Last Sunday I and four others spent the day at the table you can just see through the window. We were given delicious and copious cups of tea and coffee all day (rudely I brought my own teabags ‘cos no caffeine’s allowed on my natural building-up-my-calcium-to-get-rid-of-osteoporosis regime) … and we were given a lovely lunch and the chance to browse among Mostly Books’s shelves and Mark Thornton (prop.) was seriously generous with his time. (Especially as it was, see above, a Sunday.) But the most important thing we were given was the chance to find out how best to find our own books on these shelves, one day in the not-too-distant future, or on the shelves of the indie bookshops where we live.
All the course members bar one were published or about-to-be published authors, and all were either published by indie publishers or about to self-publish for reasons of trouble at big-publisher mill. But the trouble about being published by an indie publisher, as I’ve said here before, is that it’s difficult to persuade the liteds to review indie-published books. In fact, as Long Barn Books’s blog wrote yesterday:
It is assumed by the liteds (with honourable exceptions) that small independent
publishers either publish the unpublishable, supported by Arts Council grants,
or publish what the Big Six have all rejected.
But we who’ve been published by indie publishers also know that that’s not true. My indie publisher, Beautiful Books, published my first novel because they loved it, were moved by it and the one review it’s managed to pick up so far, from Simon Thomas at Stuck in a Book, not only judges it as anything but unpublishable, but has done the book the honour of adding it to his 50 Books You Must Read But May Not Have Heard About. Beautiful Books are doing everything in their power to get my book out into the world and Simon Petherick, the publisher, keeps reassuring me that it will be a ‘slow burn’, that he isn’t giving up, and that he’s publishing the paperback early next year … however in the meantime sales are slow because without broadsheet literary-page reviews bookshops don’t know about the book, so don’t stock it.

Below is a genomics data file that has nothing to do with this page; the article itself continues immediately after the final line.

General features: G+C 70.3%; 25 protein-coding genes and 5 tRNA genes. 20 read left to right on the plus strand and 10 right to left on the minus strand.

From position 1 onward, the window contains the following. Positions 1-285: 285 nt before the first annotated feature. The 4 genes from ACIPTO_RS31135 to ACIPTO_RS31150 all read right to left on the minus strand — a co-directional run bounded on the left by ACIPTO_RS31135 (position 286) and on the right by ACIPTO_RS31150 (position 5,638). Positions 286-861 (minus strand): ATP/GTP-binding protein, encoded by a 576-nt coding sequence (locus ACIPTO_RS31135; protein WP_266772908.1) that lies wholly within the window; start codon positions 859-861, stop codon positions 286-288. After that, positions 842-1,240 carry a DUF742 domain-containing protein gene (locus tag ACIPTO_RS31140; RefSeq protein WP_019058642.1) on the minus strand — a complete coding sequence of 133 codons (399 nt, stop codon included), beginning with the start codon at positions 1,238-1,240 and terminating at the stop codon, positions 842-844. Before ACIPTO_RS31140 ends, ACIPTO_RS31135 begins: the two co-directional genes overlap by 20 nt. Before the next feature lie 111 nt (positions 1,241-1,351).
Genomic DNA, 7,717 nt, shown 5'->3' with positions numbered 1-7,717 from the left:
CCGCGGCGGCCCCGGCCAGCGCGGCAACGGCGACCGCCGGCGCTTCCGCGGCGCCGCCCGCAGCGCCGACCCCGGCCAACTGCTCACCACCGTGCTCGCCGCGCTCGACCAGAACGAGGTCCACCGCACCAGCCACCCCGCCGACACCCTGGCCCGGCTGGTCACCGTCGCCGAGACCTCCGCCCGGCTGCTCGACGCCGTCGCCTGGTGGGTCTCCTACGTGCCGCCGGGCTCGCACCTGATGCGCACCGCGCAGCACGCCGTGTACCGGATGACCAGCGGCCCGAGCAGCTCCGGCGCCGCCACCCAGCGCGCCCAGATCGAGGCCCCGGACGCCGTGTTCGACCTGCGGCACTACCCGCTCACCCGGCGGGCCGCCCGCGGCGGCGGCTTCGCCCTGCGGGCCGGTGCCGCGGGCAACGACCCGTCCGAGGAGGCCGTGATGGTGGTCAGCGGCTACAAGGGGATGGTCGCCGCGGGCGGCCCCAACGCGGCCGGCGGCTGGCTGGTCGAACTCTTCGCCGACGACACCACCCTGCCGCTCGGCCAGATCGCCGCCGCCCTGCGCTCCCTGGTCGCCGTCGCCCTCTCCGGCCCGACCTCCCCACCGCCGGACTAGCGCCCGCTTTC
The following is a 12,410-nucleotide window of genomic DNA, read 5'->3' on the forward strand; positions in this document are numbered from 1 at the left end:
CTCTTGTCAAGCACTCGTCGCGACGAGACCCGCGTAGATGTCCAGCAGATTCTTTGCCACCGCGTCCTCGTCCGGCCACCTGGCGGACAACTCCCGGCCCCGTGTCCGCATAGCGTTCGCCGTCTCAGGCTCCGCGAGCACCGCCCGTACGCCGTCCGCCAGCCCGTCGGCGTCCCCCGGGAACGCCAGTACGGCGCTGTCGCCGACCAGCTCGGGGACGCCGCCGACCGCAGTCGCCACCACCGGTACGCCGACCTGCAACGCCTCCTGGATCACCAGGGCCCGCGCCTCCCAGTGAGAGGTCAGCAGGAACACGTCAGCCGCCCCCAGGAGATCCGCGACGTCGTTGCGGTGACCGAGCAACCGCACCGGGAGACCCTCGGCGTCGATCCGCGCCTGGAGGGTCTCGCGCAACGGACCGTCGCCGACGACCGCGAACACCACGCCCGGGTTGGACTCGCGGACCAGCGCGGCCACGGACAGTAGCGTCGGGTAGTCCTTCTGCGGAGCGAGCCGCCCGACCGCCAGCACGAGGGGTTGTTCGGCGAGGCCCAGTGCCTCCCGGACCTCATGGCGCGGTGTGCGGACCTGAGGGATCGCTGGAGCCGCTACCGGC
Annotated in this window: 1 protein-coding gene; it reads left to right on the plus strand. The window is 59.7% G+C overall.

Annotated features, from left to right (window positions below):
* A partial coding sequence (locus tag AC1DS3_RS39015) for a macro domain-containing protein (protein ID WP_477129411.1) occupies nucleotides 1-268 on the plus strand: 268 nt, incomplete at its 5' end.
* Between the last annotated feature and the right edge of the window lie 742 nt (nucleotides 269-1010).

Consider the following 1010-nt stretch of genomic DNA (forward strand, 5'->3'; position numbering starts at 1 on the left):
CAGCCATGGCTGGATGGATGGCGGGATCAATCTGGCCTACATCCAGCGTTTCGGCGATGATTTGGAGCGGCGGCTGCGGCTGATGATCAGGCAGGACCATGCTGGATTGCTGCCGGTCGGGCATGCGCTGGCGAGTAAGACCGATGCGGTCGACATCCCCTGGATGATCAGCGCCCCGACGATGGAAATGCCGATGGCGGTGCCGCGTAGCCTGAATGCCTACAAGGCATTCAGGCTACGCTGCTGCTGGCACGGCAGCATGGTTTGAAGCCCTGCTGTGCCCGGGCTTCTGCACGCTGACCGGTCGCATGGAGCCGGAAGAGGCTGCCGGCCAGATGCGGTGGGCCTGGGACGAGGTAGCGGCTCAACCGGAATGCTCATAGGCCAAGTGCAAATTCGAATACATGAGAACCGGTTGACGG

AND SO, back to the beginning and SHELF SECRETS, Mark Thornton’s innovative course for writers which concentrates on how writers can get their indie-published books stocked by indie bookshops. It’s simple really, and I don’t think he’ll mind me saying what his fundamental message is: it is that what we writers have to do is think like booksellers. Which is obvious, as soon as you say it, isn’t it, but it wasn’t obvious until Mark said it. But everything flows from there. You’ll have to go on his course to find out what his specific SHELF SECRETS are, but if you have a local indie bookshop and you have written a book that hasn’t managed to get any literary-page reviews yet, I seriously recommend SHELF SECRETS. I think the next course is in September, see here for course details.
So … tomorrow I’m off to see the nice people in my local bookshop.